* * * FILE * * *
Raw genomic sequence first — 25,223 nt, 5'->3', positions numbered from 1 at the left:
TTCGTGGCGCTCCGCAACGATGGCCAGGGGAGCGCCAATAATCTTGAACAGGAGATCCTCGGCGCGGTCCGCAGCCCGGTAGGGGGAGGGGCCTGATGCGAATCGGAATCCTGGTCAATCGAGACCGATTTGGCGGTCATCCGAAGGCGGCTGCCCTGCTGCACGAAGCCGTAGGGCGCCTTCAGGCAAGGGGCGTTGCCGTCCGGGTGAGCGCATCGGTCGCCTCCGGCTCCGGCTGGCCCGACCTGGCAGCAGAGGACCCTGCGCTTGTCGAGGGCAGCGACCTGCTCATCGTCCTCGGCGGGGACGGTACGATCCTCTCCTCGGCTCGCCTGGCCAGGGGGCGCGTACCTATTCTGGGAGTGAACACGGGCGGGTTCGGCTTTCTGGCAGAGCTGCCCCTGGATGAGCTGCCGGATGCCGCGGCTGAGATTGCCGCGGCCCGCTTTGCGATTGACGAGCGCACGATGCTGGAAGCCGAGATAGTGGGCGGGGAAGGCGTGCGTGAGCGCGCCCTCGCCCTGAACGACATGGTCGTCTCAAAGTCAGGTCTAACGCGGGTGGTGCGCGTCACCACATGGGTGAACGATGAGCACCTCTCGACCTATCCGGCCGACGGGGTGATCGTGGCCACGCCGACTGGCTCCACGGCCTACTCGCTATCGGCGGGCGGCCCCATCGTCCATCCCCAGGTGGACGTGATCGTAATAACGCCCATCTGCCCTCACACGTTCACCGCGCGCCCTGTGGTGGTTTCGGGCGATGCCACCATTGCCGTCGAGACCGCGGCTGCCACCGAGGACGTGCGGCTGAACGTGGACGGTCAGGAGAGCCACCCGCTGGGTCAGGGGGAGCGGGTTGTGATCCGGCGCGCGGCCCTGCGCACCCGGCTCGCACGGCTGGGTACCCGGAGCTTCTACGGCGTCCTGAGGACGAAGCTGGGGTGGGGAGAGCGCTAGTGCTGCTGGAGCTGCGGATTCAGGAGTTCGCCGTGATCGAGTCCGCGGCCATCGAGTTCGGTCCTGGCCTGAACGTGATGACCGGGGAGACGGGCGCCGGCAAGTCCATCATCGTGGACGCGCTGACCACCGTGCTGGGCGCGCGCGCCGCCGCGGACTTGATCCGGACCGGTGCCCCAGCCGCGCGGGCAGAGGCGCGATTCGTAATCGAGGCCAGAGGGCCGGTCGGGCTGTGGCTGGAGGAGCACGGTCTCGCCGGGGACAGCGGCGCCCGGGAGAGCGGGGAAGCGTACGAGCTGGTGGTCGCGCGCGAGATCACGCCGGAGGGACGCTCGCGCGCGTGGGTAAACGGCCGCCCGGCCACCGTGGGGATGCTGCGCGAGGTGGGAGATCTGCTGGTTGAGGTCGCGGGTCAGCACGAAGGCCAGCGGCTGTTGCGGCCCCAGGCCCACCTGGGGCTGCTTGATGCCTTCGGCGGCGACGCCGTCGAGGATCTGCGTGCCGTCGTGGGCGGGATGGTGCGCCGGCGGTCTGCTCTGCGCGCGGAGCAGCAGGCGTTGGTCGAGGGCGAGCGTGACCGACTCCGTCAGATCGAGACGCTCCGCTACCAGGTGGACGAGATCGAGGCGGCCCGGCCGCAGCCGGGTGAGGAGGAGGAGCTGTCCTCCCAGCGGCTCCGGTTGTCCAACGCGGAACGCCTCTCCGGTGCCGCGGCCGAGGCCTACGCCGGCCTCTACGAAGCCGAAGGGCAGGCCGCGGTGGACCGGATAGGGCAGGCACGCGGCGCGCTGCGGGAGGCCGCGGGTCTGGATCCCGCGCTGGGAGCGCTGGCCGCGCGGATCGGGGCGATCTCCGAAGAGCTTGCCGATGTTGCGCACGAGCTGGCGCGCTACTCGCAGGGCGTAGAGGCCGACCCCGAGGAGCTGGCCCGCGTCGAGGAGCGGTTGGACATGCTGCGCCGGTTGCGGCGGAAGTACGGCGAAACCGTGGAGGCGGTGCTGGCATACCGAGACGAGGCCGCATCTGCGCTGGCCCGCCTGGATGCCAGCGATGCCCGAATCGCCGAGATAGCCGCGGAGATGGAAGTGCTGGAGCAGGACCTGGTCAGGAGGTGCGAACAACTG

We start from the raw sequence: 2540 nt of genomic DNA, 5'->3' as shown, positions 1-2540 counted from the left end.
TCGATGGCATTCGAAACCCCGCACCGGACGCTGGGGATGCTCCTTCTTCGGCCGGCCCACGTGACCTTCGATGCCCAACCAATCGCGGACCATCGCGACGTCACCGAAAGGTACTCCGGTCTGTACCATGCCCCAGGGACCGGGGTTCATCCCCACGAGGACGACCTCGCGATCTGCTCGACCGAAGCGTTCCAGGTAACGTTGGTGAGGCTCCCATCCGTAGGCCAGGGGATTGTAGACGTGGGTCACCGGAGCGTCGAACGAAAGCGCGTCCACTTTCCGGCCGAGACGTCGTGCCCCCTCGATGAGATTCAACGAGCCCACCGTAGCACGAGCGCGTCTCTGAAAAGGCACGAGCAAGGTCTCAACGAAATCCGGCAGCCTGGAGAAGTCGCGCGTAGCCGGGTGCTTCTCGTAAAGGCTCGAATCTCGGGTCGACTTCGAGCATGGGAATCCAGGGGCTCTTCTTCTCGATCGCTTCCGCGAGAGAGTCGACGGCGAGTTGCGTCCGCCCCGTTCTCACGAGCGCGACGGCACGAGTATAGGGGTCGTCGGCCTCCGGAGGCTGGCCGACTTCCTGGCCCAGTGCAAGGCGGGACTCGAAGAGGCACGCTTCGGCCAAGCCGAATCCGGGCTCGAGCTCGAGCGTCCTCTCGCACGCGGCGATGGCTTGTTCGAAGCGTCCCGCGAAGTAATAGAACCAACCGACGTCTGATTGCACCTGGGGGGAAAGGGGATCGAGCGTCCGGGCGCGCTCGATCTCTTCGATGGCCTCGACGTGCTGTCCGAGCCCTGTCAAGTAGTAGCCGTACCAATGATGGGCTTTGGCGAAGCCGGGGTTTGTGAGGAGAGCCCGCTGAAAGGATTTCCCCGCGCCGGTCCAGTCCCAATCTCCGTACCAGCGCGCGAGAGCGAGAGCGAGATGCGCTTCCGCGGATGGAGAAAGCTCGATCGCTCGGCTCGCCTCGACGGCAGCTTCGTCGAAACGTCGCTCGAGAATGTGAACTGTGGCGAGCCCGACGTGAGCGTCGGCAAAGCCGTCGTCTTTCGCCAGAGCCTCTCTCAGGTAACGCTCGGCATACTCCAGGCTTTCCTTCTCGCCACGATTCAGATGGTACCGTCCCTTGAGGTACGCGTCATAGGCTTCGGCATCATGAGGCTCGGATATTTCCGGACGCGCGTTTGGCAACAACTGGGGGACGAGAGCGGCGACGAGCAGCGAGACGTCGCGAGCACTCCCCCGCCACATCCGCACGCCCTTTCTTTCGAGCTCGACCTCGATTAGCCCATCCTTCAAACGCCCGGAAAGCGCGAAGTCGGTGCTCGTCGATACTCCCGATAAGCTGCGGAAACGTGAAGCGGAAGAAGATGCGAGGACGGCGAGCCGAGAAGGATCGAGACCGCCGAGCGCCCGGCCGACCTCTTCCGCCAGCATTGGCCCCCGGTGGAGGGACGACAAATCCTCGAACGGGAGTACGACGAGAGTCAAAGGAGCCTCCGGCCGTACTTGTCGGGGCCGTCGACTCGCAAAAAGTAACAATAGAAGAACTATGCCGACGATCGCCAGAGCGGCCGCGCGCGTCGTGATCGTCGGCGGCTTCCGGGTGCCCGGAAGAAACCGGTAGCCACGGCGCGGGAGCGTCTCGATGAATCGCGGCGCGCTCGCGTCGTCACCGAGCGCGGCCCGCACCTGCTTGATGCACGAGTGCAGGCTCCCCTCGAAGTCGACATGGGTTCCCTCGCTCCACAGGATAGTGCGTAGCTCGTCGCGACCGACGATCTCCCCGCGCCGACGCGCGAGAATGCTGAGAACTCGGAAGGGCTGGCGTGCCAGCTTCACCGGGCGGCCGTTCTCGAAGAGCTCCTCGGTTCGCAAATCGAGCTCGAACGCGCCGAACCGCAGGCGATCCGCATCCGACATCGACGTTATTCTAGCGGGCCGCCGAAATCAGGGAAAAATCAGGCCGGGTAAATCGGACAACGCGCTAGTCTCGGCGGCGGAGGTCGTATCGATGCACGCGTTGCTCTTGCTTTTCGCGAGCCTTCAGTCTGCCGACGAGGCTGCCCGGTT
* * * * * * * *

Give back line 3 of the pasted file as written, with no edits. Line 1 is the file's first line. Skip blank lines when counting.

We start from the raw sequence: 2540 nt of genomic DNA, 5'->3' as shown, positions 1-2540 counted from the left end.